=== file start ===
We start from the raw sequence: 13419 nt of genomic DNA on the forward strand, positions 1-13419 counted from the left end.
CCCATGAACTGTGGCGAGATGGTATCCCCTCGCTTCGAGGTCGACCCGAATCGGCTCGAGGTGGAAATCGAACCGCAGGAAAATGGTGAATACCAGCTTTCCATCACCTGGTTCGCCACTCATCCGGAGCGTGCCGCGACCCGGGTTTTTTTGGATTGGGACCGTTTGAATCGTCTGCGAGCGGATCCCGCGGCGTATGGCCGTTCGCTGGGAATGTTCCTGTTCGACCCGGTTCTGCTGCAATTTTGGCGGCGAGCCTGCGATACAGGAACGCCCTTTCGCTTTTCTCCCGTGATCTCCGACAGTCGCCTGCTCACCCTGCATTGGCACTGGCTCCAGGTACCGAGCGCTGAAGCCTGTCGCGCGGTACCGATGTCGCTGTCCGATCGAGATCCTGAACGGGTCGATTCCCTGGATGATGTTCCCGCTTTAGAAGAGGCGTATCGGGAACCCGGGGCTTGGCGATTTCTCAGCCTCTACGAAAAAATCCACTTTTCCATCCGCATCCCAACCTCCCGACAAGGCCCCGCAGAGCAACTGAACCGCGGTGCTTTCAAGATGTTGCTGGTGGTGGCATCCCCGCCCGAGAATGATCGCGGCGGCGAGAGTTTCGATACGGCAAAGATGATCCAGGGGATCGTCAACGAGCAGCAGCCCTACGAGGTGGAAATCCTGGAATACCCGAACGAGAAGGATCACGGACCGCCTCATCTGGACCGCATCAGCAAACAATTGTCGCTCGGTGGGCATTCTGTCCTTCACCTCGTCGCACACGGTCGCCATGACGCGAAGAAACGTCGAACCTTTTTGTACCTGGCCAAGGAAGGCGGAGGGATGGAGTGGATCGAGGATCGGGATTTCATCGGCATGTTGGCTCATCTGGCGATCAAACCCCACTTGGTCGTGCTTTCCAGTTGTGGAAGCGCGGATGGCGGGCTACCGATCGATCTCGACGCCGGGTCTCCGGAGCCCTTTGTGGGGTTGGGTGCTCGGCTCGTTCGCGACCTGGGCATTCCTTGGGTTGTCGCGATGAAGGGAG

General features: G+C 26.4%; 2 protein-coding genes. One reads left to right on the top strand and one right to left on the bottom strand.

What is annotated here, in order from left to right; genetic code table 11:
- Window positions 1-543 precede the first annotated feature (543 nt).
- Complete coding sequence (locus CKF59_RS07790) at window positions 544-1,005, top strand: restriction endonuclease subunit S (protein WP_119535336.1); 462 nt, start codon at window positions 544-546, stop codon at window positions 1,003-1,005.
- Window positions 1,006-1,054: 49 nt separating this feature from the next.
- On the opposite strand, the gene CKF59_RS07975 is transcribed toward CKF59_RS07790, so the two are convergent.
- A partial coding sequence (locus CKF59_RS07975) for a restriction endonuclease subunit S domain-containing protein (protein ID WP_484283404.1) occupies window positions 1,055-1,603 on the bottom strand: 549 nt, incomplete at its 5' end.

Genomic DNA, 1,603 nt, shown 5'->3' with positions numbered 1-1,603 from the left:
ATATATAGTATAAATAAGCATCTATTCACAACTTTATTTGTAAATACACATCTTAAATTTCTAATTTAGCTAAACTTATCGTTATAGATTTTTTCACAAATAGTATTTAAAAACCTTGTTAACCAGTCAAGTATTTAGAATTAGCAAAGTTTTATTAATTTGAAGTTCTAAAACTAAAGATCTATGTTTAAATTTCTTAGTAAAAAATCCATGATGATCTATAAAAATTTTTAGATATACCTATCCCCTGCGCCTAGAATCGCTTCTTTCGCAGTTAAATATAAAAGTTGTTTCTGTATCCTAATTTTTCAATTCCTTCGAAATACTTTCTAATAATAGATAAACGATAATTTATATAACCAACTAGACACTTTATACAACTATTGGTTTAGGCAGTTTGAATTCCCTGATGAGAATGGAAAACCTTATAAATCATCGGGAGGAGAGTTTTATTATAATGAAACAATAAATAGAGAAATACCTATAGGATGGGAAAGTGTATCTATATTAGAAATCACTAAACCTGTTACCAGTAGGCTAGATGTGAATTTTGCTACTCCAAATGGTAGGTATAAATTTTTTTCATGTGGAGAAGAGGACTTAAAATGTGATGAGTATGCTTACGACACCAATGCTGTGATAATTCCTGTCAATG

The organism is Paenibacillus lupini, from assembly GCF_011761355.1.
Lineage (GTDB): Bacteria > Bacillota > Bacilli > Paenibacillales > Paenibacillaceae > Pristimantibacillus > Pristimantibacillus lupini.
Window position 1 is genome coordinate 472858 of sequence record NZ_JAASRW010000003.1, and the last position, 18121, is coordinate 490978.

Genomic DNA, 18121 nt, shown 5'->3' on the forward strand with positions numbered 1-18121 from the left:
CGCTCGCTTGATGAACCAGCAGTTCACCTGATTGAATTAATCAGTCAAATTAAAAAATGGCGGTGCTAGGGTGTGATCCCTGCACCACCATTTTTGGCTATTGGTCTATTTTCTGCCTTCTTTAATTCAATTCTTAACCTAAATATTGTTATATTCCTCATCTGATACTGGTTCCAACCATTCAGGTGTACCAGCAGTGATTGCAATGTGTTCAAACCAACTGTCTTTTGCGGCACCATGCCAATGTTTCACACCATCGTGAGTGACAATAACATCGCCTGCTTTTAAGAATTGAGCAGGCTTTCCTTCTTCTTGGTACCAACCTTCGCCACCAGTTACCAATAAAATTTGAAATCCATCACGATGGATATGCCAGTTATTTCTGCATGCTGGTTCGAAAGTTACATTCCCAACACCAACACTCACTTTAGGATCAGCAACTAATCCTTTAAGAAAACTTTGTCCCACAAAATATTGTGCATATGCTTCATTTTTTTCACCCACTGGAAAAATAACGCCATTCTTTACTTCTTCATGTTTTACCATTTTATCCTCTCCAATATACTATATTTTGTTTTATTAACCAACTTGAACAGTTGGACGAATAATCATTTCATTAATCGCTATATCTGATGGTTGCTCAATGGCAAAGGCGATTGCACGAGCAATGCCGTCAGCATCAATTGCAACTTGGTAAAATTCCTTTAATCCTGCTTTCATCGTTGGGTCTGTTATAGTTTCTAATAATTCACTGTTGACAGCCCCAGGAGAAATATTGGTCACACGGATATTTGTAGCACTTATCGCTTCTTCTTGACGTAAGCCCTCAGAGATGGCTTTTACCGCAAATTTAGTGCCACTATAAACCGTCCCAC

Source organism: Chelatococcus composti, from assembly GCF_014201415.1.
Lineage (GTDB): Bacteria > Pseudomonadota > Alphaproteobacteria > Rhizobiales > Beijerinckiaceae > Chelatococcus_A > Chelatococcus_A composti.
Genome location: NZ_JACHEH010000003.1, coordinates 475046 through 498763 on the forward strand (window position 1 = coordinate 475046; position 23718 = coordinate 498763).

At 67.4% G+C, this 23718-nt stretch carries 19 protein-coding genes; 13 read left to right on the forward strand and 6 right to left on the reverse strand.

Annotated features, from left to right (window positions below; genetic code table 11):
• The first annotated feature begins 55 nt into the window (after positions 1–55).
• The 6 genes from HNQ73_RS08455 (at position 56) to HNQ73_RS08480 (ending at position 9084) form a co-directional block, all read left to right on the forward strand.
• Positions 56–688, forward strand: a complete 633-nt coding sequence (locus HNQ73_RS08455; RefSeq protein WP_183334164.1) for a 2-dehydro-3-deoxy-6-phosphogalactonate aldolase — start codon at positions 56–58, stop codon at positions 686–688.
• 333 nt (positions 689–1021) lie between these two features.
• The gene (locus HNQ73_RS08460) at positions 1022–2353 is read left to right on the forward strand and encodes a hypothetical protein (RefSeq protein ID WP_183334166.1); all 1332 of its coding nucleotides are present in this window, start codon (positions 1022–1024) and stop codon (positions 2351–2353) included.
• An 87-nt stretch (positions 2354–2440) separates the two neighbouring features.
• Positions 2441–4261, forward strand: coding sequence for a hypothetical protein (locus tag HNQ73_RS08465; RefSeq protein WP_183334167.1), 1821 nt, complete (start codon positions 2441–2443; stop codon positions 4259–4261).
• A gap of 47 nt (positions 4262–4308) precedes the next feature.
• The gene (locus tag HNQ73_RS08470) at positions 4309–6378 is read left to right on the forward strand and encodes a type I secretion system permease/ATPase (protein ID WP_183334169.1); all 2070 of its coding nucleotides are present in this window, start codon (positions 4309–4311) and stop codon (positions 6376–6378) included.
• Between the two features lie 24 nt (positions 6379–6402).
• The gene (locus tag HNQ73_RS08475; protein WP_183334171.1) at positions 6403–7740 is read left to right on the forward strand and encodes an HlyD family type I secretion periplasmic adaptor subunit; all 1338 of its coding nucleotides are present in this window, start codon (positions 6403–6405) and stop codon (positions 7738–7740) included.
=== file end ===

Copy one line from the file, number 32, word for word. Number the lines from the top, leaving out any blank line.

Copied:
• The gene (locus tag HNQ73_RS08475; protein WP_183334171.1) at positions 6403–7740 is read left to right on the forward strand and encodes an HlyD family type I secretion periplasmic adaptor subunit; all 1338 of its coding nucleotides are present in this window, start codon (positions 6403–6405) and stop codon (positions 7738–7740) included.